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Thursday, November 7, 2019

Iron Chink

Iaman reports from Vancouver B.C.:
This surprised me. My land lady, a Canadian born Chinese woman whose father was a Canadian WW2 hero has introduced me to a rich multi-ethnic community. She lent me a book of poems by Jim Wong Chu - Chinatown Ghosts. [Here's one Iaman recorded:]

In this book of poems I saw a picture of an "Iron Chink", a old heavy iron mechanical contraption.
Iron Chink
I thought "wow,  that's bold, someone's not worried about being called a racist". Deciding to check myself I googled "definition Chink"  google returned
"a narrow opening or crack, typically one that admits light."
And then another definition, "A slight, metallic sound, as of coins rattling in a pocket."
Then saving my sanity Wikipedia returned details of what I thought of as a ethnic slur,  which led to an article about Salmon canneries:
"Afterwards, many workers were replaced or reallocated with the invention of the iron chink, a butchering machine said to replace up to 30 Chinese workers"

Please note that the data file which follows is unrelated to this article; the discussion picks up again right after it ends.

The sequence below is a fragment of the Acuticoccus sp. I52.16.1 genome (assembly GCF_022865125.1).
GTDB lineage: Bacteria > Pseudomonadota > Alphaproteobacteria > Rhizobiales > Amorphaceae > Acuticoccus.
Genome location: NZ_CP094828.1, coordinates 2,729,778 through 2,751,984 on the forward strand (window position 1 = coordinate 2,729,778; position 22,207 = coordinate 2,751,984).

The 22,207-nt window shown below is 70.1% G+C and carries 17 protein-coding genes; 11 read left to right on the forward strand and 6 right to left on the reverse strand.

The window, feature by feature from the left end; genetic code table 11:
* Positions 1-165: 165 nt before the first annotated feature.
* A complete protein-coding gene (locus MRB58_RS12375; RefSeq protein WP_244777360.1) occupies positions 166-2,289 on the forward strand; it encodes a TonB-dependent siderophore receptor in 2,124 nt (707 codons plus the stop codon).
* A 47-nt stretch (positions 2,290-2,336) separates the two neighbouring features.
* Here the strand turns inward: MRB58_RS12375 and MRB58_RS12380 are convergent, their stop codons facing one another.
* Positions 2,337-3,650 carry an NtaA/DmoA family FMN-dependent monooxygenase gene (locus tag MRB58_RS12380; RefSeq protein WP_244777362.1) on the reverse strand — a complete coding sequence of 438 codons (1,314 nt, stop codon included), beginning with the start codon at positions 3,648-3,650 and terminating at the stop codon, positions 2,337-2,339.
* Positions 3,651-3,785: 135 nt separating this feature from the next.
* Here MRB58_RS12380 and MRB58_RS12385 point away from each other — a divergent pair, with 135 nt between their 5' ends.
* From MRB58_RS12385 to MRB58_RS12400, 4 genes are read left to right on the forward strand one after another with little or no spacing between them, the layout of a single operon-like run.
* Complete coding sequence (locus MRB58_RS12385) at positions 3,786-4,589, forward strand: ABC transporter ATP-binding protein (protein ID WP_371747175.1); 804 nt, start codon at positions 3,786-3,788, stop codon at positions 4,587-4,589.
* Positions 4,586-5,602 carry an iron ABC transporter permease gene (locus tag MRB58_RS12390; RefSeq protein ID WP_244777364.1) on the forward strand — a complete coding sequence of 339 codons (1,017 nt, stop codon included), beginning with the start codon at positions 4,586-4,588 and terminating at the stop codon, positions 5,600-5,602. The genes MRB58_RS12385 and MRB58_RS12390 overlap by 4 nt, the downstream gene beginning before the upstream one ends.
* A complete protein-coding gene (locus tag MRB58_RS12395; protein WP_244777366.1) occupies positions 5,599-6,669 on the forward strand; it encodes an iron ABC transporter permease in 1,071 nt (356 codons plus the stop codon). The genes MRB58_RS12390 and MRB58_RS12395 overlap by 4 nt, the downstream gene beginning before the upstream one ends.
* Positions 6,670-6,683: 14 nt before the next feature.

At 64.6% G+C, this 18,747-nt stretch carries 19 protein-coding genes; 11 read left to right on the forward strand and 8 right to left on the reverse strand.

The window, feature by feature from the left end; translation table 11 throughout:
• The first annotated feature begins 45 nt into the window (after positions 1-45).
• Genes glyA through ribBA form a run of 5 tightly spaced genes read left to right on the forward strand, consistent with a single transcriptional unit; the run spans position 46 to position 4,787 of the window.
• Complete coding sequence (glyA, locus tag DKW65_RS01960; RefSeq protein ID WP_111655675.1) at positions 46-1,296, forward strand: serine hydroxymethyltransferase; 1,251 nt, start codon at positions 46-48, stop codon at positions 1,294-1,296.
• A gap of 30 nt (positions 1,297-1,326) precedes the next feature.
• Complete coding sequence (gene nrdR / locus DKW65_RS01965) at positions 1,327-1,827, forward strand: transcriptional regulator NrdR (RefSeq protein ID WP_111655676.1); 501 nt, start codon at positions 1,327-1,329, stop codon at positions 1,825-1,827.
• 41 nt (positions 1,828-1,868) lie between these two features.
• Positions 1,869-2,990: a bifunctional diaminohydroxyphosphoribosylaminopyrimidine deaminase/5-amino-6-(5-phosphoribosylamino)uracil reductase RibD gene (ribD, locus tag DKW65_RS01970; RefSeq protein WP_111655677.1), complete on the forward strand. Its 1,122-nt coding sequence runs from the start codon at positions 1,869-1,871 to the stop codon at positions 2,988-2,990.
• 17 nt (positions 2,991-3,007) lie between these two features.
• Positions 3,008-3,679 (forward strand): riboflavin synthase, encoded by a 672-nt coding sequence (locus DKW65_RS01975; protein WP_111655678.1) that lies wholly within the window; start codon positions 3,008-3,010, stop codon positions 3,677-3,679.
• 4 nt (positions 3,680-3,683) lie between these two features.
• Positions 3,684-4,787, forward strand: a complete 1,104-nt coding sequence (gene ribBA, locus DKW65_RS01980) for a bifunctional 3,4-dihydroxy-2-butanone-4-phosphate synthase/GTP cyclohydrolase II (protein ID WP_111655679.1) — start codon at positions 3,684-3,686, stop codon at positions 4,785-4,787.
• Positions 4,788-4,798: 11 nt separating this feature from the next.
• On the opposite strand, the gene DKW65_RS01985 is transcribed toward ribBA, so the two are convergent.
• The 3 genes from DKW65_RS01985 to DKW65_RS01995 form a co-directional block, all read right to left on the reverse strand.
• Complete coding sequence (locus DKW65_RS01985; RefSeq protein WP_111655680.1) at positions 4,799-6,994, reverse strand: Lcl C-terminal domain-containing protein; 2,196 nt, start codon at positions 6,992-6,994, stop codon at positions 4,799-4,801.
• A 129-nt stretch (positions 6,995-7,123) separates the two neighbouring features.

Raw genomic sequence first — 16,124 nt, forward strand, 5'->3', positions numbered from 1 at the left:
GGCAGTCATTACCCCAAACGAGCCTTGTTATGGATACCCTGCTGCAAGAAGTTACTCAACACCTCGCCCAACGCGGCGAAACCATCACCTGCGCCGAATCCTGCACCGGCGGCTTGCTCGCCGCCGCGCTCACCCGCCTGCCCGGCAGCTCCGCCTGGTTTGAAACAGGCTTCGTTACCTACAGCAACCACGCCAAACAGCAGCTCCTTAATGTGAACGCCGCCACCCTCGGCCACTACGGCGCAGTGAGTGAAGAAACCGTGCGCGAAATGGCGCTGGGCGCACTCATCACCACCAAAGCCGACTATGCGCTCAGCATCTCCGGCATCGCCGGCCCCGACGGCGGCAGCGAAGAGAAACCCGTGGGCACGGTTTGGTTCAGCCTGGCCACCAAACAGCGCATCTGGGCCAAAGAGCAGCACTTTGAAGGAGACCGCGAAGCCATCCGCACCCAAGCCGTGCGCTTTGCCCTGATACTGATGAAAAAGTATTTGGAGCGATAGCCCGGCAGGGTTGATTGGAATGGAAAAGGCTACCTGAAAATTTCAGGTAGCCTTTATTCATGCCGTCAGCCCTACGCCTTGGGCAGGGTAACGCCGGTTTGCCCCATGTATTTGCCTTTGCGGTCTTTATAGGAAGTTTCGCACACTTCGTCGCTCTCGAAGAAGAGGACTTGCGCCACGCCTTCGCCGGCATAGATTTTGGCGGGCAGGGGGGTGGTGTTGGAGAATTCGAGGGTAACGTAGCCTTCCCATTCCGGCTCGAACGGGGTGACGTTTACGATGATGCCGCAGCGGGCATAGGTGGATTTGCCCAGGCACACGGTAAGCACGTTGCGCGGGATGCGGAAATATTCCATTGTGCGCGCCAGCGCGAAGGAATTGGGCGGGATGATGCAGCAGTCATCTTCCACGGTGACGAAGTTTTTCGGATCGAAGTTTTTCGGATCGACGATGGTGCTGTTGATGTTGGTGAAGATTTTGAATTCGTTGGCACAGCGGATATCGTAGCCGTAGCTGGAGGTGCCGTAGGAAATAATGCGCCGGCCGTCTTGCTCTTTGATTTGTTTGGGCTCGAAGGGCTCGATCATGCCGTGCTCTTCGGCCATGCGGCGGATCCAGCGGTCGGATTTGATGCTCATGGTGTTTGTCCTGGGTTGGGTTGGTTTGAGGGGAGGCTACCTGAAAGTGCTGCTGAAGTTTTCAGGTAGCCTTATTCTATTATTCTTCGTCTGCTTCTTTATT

Iron Chink
1000s of pictures of  Iron Chink's 
I've been around enough to know it is best to judge a person on their own merits.   But being raised in white communities,  then as a 16 year old entering the nascent world of integrated military  I have seen my share of overt racism, and see how easy it is for the unthinking to rely on racism for a quick ego boost..
Now having inserted myself into the Chinese dominated culture of Burnaby  I wonder about living in a society that is overwhelmed by another culture.
Canada and China are of equal size yet China has 36 times the people, 1,300 Million vs  Canadas 36 Million.*
I experience a bit of this influx at the pools here, many times a lap lane will have 5 swimmers,  often all Chinese.  I do get a ego boost when swimming with the typically smaller chinese doing a breast stroke with their short arms,  No matter how quick and fit they are , I often lap them with my 10% longer reach doing a crawl.  Of course I am not swimming with >6'5" Olympic caliber Chinese swimmers.
*I thought two instances of 36 might be an error, so I checked. Turns out 36 squared is 1296, which is almost 1300.

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